Tramp Press are making proper waves in the Irish publishing scene; we looked at their Dubliners 100 anthology a few months back, we’ve heard excellent things about Sara Baume’s spill simmer falter wither, and this most recent release is something of an international who’s-who of up-and-comers alongside a few thoroughly established writers – surely something of a coup for a fledgling press. A Kind of Compass is, according to editor (and novelist) Belinda McKeon, themed around distance; she argues that the stories she’s commissioned here each both enact and interrogate this idea, and she’s not wrong: estrangement, separation, and exile characterize the pieces, each of which explore their characters’ physical, psychological and emotional distances from one another, from their homelands, from their pasts. From Kevin Barry to Yoko Ogawa, and from Éilis Ní Dhuibhne to Sam Lipsyte, the roll call of contributors is as stylistically as it is geographically diverse, and so the thematic unity is particularly impressive. As with any broad-reaching anthology, there’s both something for everyone, and no pleasing everyone – you’ll love some, you’ll hate some, according to your own stylistic proclivities, but it’s above all an interesting and an ambitious collection.
A few highlights… We were taken (as you might expect, if you follow us at all closely) by Kevin Barry’s ‘Extremadura (Until Night Falls)’, the story of a wandering and heartbroken Irishman in Spain: his monologue to an old dog tied to a fence sketches out his ‘tale of the lost years’, and the parents back home who ‘must be waiting for me or for word of me, at least’. As ever, Barry’s humour and lyricism jumps out at you (‘the sky pales […] as if somebody has had a Jesuitical word’) and he doesn’t shy from the emotional fallout of his character’s situation – the last sentence here is as wrenching as they come. Then there was Ross Raisin’s ‘Holy Island’, set in the not-too-far back past, when a Northumberland girl meets a boy the same week as her fisherman father’s gone missing at sea. Raisin’s commitment to detail (the process of the gutting of the fish, the quarrymen at work) is fantastic, as is the way his story unfolds slowly to the rhythm of the characters’ relentless days, so that the release of emotion – love, loss, fear and hope – is gradual and undramatic, like his minimal dialogue, and all the more convincing for it; the ending to this one, too, is superb. The book is topped-and-tailed by a coupe of space stories – the first, Elske Rahill’s ‘Terraforming’, stars a woman who’s sneaked away from her home and her partner and small child to audition/interview for a place on a ten-year mission to Mars; the last, Maria Takolander’s ‘Transition’, introduces us to another women, this time actually in space, on a one-way exploratory mission, who’s finding her voluntary sundering from Earth to be harder than she’d expected. Rahill’s story uses the Mars project to echo her protagonist’s difficulty with parenthood, with the loss of her own father, and with the gap between who one is and who one might want, or hope, to become, while Takolander’s piece is less pensive and more claustrophobic – here, escape is a complex notion, and her heroine finds that enclosed in her capsule, she’s no further from her Finnish childhood than she was before lift-off. The lack of resolution in both stories – particularly Rahill’s – was especially effective; distance, after all, isn’t a concept easily contained.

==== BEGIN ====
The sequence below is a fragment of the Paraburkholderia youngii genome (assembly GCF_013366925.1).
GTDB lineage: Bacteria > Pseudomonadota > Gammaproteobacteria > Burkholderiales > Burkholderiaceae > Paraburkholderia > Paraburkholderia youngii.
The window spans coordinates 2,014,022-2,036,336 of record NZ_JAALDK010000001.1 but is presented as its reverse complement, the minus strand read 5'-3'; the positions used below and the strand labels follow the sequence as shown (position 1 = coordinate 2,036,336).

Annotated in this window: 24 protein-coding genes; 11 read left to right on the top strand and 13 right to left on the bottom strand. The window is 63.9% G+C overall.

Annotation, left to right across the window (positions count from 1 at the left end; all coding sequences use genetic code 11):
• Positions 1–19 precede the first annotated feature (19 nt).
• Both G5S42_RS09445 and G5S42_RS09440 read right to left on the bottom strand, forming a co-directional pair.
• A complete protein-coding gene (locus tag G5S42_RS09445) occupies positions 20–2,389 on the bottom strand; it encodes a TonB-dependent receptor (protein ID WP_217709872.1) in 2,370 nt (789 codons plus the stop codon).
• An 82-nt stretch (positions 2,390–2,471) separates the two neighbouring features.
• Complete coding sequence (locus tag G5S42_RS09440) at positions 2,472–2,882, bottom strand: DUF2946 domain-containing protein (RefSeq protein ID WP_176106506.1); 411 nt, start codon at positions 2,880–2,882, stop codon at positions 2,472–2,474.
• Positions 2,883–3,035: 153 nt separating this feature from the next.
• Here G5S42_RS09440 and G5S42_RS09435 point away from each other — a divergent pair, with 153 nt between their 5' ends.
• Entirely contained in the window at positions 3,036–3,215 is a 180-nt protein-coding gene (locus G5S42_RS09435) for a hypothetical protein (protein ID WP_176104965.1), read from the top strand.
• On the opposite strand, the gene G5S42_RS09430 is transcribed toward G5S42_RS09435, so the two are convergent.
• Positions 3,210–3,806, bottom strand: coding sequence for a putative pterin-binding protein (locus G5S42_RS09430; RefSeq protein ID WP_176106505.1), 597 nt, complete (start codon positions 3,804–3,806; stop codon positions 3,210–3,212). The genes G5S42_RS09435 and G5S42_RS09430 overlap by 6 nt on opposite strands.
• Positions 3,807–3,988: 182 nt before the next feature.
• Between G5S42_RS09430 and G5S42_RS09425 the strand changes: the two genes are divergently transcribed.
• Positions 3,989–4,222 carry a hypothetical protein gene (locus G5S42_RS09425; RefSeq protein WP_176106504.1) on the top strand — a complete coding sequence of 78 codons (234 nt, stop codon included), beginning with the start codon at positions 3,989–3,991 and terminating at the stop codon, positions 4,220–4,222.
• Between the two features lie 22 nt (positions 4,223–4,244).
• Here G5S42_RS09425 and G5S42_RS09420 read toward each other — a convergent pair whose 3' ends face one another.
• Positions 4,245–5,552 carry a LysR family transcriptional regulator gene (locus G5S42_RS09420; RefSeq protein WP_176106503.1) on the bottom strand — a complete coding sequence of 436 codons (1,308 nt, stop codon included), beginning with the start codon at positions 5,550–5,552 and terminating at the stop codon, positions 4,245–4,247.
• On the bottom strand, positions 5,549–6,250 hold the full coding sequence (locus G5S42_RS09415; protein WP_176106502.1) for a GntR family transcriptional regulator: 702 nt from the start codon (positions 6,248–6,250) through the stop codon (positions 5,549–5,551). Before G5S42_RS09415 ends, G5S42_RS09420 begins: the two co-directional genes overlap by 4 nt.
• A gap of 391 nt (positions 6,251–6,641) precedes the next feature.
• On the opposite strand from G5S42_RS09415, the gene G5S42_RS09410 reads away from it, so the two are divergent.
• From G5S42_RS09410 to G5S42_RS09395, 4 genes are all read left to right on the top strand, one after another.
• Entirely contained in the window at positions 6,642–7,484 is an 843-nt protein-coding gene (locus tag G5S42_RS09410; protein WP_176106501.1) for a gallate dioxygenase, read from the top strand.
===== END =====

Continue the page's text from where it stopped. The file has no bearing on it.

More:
We also liked Porochista Khakpour’s ‘City Inside’, a piece that was almost surreal in its dissection of urban disconnection and alienation – here, a newcomer to a ‘famous city’ finds he cannot leave his studio apartment, and stares compulsively at the woman whose apartment overlooks his own, until, that is, she climbs through his window to tell him a few home truths. It’s funny and anxiety-inducing and massively memorable – and it’s got an underage door-to-door knife salesperson. Go on, you know you’re intrigued. Lipsyte’s piece, too, ‘The Naturals’, about a son who visits his dying dad, is as funny, and as sharp on masculinity and family life as you’d expect from him, and it’s got its very own pro wrestler, the Rough Beast of Bethlehem, whose outburst on the final page is worthy of Mark Wahlberg’s Tommy Corn in I Heart Huckabees.
There’s seventeen stories here, so we’ll stop here, but just to say if you like them short, you’ll love the contributions from Mark Doten and Niven Govinden; if you like more experimental, fragmented and self-referential stories, you’ll like Gina Apostol’s and Suzanne Scanlon’s works; and anyone who wants their fiction with a touch of the magical might want to turn to Kristín Ómarsdóttir’s ‘Distant Song’. We didn’t like every piece in here, but as we said earlier, that’s to be expected in a collection with this scope. A final shout-out, then, to two more that we did love:
The ever-unsettling Yoko Ogawa’s ‘Six Days in Glorious Vienna’, and ‘Finishing Lines’ by Sara Baume, which makes us think we really ought to chase down that novel of hers.
Any Cop?: It’s a strong collection with a really eclectic mix of styles. There’s enough ‘difficult’ pieces here to put off, perhaps, a novice to the short story, but we’d advise you push on through anyway, and you’ll get a handy overview of what’s going on in the short fiction world in 2015.